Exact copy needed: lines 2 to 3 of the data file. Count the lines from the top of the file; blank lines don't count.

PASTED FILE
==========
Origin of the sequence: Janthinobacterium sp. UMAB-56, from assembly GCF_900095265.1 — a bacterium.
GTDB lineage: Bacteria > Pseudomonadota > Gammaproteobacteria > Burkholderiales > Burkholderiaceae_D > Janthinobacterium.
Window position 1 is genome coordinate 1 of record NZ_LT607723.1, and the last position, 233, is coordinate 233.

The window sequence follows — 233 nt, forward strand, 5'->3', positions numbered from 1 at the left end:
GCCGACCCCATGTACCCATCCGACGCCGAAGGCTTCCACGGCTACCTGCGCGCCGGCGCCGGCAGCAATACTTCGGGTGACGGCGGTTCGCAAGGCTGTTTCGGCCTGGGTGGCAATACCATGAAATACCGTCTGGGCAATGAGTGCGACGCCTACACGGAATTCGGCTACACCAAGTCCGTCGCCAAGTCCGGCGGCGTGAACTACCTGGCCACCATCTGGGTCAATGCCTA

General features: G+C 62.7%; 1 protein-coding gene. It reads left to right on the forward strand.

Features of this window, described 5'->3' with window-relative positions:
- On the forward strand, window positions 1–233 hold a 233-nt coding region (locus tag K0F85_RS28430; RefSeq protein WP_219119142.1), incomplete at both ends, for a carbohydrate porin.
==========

GTDB lineage: Bacteria > Pseudomonadota > Gammaproteobacteria > Burkholderiales > Burkholderiaceae_D > Janthinobacterium.
Window position 1 is genome coordinate 1 of record NZ_LT607723.1, and the last position, 233, is coordinate 233.